by Martin E. Marty ‧ RELEASE DATE: April 1, 1997
Marty (Religion/Univ. of Chicago; The Glory and the Power, 1992, etc.) struggles to define a moderate position within an emotionally charged debate. In contemporary American society few tasks seem more obviously sensible yet doomed to fail than seeking the common good. Marty blames ``totalists'' and ``tribalists'' for this situation and wishes a pox on both their houses. The former want the values of a single group to be promoted by the government and thereby established as the dominant identity of the country; this is represented most prominently in arguments for an explicitly Christian democracy. The latter want to be recognized as an independent group denied their separate identity and thereby victimized by a dominant group; this is exemplified by identity politics that divide society along gender, racial, and religious lines. Although in constant conflict, totalists and tribalists share a crucial characteristic: By insisting on the unique (and usually superior) status of their own group, they promote an exclusivism that undermines any potential for seeking the common good. The current dispute over abortion provides a perfect example. Pro-life and pro-choice advocates point to moral imperatives that are incommensurate and absolute. Marty looks to the past for ways Americans have conceptualized the relationship of the individual or group and the larger community, focusing on the Constitution as a legal and mythical document to illustrate how seeking the common good can be facilitated by limiting its imposition through law. He favors a social association that, in his recurring image, would be like porcupines huddling together during a cold winter, maintaining the proper distance so that each is warmed by the presence of the others without being pricked by their quills. Unfortunately, recent experience suggests that humans may be more prickly than porcupines.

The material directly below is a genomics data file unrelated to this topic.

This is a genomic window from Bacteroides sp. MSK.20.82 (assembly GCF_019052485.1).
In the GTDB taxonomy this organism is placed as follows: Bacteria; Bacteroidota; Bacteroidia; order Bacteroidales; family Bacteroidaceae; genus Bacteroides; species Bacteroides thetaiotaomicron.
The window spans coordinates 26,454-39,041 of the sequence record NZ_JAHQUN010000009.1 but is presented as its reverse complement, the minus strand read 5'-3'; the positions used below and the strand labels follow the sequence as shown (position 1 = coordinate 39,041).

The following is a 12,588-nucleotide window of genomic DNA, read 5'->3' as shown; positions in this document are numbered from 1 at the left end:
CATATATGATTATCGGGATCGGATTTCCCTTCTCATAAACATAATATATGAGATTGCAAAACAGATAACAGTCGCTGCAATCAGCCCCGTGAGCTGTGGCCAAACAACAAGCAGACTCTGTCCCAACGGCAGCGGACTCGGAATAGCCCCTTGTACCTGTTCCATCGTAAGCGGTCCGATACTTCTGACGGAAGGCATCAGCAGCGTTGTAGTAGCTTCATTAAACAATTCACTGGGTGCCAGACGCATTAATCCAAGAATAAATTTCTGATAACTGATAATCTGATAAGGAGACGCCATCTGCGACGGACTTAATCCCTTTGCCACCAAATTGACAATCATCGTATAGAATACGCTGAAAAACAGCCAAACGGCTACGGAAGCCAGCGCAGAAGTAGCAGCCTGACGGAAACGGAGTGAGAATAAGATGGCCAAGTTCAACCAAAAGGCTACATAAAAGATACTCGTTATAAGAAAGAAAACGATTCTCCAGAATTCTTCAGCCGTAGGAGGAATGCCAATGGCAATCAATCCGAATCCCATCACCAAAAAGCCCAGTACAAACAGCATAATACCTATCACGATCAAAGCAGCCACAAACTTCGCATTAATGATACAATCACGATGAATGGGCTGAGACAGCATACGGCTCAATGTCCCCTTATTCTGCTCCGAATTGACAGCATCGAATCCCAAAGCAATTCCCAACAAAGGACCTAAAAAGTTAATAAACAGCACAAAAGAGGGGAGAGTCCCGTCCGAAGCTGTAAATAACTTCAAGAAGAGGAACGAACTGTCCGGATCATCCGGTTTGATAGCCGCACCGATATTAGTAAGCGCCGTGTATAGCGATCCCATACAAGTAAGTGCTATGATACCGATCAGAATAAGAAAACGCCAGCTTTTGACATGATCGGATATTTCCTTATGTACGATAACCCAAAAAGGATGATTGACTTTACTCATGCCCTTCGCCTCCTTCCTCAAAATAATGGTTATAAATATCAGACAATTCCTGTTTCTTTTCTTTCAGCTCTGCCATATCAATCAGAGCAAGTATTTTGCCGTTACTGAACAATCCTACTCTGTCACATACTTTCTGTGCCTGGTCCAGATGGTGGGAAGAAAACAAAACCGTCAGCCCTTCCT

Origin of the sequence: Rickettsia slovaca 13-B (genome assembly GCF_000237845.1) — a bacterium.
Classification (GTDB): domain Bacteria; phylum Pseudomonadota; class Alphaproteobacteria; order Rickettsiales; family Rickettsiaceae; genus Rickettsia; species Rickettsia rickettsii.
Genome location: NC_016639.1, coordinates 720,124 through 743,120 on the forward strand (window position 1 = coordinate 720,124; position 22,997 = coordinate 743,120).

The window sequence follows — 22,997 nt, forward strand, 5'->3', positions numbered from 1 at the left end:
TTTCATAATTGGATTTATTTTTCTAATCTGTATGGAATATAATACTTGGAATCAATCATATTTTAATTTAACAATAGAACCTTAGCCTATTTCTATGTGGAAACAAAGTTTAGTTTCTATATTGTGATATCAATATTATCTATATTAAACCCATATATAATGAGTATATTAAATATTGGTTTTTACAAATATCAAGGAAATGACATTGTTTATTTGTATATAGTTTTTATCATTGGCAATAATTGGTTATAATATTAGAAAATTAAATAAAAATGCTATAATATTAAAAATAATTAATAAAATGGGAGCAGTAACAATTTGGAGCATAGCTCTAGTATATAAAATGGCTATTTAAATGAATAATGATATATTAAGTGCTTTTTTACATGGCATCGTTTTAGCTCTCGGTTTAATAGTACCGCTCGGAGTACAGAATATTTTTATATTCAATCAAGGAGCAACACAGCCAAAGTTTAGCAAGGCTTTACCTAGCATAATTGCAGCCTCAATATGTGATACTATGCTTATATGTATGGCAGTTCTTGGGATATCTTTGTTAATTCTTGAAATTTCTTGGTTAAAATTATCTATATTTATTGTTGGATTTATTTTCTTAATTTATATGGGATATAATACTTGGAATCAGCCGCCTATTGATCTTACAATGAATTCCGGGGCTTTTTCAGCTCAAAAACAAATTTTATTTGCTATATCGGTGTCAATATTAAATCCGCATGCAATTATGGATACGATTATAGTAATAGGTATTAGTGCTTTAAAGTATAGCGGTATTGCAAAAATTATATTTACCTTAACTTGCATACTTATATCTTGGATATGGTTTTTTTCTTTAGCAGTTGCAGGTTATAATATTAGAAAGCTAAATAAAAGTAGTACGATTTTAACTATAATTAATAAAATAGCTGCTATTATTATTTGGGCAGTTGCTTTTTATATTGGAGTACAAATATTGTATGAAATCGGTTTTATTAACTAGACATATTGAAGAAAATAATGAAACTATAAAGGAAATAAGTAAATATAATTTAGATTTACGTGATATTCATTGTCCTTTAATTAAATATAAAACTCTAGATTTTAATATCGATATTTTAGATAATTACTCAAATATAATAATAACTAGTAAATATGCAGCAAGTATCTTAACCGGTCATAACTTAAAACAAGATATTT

Pub Date: April 1, 1997
Page Count: 288
Publisher: Harvard Univ.
Review Posted Online: May 19, 2010
Kirkus Reviews Issue: Feb. 15, 1997
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by Paul Kalanithi ‧ RELEASE DATE: Jan. 19, 2016
A moving meditation on mortality by a gifted writer whose dual perspectives of physician and patient provide a singular...